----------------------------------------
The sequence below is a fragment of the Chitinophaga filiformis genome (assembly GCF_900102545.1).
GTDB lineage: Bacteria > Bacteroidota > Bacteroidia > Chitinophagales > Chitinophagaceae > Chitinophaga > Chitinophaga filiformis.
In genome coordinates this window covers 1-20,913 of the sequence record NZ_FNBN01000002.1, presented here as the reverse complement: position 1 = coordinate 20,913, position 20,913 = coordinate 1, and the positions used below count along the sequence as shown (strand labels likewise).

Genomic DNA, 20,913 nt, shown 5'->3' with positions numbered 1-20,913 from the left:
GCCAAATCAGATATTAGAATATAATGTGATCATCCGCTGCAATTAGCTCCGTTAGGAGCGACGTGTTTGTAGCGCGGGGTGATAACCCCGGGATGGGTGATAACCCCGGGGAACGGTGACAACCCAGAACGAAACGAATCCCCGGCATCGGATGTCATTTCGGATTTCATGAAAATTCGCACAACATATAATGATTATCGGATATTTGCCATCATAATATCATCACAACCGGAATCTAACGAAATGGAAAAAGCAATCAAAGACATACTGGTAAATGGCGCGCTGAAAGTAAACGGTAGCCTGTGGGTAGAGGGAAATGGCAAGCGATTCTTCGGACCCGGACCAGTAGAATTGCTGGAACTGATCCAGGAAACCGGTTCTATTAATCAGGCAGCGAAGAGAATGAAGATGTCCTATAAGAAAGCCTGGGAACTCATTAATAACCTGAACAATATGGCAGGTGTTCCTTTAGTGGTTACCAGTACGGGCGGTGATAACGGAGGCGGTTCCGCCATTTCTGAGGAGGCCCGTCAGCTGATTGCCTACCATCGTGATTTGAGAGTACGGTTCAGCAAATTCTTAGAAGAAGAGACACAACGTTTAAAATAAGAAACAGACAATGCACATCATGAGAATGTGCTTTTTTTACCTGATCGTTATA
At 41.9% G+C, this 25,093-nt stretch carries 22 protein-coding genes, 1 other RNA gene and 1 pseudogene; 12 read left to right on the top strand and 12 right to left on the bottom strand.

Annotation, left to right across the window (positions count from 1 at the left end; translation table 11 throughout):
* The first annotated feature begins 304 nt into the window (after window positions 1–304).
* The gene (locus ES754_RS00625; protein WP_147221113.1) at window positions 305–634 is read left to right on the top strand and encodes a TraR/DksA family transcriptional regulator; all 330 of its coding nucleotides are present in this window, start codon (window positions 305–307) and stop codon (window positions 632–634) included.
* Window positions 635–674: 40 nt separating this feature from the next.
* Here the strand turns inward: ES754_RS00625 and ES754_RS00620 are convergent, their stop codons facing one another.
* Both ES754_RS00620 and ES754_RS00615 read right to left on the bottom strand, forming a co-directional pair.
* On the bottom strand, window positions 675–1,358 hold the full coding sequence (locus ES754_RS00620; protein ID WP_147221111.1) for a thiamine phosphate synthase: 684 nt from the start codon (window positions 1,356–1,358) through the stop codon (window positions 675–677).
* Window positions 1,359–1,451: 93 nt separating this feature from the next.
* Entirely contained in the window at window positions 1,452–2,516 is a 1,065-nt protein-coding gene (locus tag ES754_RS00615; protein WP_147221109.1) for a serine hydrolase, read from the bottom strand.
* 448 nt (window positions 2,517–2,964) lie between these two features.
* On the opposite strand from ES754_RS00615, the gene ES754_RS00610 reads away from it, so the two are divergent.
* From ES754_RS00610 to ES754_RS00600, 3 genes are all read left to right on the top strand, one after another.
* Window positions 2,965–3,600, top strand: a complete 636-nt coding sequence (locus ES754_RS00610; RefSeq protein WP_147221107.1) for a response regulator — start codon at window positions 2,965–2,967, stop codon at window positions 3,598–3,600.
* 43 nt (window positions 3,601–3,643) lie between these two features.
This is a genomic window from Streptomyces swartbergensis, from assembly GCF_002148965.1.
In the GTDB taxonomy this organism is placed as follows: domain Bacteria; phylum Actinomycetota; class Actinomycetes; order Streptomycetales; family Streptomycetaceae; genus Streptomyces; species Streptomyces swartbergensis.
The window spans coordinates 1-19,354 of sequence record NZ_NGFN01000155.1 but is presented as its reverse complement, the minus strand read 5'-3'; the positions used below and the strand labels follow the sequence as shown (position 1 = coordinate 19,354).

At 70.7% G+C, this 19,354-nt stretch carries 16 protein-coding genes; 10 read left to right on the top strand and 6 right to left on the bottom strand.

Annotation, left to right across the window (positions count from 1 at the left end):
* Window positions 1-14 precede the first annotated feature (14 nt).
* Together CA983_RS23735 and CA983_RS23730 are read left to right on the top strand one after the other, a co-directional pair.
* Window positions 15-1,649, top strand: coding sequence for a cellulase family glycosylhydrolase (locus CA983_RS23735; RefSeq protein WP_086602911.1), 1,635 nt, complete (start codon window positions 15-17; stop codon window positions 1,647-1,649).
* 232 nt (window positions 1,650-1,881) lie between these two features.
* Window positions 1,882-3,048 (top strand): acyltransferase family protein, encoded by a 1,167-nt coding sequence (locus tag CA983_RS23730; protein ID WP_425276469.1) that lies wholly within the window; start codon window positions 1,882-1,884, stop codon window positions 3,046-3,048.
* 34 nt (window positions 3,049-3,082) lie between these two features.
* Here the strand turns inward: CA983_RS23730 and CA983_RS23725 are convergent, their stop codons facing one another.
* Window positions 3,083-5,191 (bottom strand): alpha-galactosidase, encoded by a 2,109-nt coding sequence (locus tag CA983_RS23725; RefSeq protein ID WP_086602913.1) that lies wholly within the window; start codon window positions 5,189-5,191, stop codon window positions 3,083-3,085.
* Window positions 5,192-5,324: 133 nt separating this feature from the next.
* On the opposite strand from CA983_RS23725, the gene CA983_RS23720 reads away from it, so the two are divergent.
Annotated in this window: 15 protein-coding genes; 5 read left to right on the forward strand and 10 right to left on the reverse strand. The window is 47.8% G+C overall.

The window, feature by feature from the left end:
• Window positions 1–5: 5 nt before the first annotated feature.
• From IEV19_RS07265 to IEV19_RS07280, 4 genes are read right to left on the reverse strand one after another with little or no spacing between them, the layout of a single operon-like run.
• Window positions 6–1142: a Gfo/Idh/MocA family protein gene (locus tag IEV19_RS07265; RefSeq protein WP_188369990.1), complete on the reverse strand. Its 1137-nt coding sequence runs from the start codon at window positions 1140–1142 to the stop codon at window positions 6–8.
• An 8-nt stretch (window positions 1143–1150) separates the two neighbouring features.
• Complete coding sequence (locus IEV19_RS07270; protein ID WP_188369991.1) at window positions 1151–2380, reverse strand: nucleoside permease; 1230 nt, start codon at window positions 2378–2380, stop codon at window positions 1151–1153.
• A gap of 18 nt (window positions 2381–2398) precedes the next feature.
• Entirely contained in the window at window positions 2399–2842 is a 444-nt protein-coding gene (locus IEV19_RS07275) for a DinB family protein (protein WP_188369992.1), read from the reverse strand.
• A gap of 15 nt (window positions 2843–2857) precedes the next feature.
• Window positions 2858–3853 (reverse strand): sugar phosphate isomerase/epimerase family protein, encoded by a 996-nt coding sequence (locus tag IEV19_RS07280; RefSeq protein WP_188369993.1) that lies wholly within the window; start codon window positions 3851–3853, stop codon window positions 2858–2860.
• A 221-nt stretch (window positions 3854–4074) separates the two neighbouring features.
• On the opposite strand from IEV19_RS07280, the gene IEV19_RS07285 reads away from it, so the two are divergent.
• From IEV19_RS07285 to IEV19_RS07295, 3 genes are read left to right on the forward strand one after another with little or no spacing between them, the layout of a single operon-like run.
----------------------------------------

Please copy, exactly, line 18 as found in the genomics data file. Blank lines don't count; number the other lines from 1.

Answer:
* From ES754_RS00610 to ES754_RS00600, 3 genes are all read left to right on the top strand, one after another.